By far, the experience that has had the most profound effect on my life has been overcoming past eating disorders. From 19 to about 25, I struggled both openly and secretly with them. My sophomore year of college, I started a diet to help lose the couple of pounds I had put on while living off dining hall food. The diet grew more restrictive, and I began working out more. The diet turned into this restriction game where my goal each day was to eat less calories than I had the day before, and to log extra workout time than I had the day before. Before I knew it, I had let it spiral so far out of control and had lost a scary amount of weight. I couldn’t turn off that voice telling me to restrict and to workout. I developed a complete fear of gaining weight, even though I was miserable being so skinny. The anorexia changed who I was – it ruined relationships, it ruined friendships. It had become my priority. I had trouble being social, I was so self-conscious of the way I looked, and I felt incredibly trapped. I saw therapists and dieticians for months, always just BARELY hitting the goals they were setting for me. As I worked with them, I gradually began putting on weight. I was always given a calorie goal for the day, and had a terrible habit of eating maybe 100 calories throughout the day, then eating the rest of them in the evening. Eating 500, 600, or 700 calories at a time (which back then was the most daunting task ever) was creating this horrible binge pattern. My brain would tell me to restrict during the day, but by the evening I felt guilty for not hitting my dietician’s numbers, so I would binge.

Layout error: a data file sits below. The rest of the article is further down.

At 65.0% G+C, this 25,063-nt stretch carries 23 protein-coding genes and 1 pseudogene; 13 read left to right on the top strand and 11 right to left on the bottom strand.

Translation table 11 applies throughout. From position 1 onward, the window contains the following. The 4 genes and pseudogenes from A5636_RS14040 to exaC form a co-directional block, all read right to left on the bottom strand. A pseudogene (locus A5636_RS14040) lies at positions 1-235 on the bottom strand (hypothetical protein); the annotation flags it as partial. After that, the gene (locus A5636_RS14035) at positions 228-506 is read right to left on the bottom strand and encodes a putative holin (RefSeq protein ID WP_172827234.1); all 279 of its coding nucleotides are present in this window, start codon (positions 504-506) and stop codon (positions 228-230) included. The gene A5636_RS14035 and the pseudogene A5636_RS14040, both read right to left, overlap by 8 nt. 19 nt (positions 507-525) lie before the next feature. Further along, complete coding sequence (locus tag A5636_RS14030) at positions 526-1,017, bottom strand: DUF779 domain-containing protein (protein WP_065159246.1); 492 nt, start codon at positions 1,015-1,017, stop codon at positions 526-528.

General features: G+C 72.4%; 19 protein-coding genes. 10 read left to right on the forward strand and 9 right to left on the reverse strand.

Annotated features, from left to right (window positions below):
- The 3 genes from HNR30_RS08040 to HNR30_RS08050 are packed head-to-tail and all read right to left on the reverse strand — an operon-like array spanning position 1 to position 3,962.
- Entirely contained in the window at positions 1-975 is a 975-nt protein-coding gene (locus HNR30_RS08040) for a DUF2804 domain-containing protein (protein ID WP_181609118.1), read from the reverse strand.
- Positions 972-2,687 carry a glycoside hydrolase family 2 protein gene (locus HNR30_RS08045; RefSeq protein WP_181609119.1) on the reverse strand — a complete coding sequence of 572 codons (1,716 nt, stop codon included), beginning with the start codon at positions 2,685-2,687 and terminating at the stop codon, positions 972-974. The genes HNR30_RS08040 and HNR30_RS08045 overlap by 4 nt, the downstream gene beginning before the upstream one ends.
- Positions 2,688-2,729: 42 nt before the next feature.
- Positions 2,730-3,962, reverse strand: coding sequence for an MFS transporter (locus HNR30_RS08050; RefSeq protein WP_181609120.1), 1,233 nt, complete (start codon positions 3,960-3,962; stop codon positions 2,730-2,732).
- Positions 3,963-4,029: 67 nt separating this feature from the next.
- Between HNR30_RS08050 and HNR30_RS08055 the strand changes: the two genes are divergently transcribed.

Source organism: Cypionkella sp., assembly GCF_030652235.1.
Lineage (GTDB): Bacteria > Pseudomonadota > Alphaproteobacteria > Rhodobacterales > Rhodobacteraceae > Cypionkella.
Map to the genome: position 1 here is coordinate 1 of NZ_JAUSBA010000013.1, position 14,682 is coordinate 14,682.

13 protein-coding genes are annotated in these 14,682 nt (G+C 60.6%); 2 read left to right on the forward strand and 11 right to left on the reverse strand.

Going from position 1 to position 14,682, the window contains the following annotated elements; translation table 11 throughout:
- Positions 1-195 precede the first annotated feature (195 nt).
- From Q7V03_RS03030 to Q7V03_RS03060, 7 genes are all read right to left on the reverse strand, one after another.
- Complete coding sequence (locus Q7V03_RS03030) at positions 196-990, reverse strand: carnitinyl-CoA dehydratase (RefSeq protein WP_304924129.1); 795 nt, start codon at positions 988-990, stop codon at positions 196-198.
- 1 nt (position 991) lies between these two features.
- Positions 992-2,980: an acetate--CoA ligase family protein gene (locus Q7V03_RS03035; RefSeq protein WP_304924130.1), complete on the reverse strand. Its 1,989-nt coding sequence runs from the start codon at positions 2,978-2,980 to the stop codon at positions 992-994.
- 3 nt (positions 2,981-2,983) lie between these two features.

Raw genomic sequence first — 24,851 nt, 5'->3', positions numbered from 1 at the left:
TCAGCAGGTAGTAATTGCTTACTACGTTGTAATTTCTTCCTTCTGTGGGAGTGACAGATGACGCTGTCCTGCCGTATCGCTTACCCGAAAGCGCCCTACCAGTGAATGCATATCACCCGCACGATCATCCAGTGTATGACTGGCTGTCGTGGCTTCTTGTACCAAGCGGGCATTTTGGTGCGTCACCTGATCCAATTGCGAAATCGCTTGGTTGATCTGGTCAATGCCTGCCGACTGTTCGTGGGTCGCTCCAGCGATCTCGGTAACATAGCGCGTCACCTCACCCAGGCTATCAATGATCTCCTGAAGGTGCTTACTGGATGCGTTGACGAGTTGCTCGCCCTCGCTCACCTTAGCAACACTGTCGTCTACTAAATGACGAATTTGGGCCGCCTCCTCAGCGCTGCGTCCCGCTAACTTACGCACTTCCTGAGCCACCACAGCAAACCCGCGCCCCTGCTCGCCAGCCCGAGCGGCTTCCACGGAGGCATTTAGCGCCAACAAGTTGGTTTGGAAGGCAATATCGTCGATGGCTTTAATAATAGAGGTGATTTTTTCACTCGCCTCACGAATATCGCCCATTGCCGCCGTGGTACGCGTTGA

As I pulled away from the anorexia, the restrictive/binging cycle continued. I was eating more during the day, but I would still binge right before bed. I couldn’t NOT do it. I was back at my pre-anorexia weight, and looked “normal” again, but still secretly struggled with the binging. This kept up secretly for years. It was something I was embarrassed to share with anyone, because it seemed so stupid. Like- JUST DON’T DO IT. But I still thought about food all day long, I still struggled with eating proper portions at meal times, and still would feel the need to go to bed super full. Taking very, very small steps away from the disordered eating habits were the keys in repairing that relationship with food and my body. Focusing on CrossFit and weightlifting, focusing on my relationships, and challenging myself daily with my food habits all helped. There was no single moment of clarity that “made me better”, or where I realized, “Hey, I no longer have an eating disorder!”. Rather, the binges started to become fewer and farther between, I began to eat more intuitively, and I found myself focusing less on food.

The last year or two, I have shared my story pretty openly with the internet. SELF magazine did an interview with me after seeing an IG post about the EDs, and many people were able to read about what I went through. The amount of girls (and even guys!) that have reached out to me since the first time I shared is astounding. It is AMAZING how many people struggle, often in secret, with the same things I have. It’s just something that is not commonly talked about. I have made so many new friends by having open conversations about this stuff. These girls have changed me and motivated me, and encourage me to keep sharing what I have been through.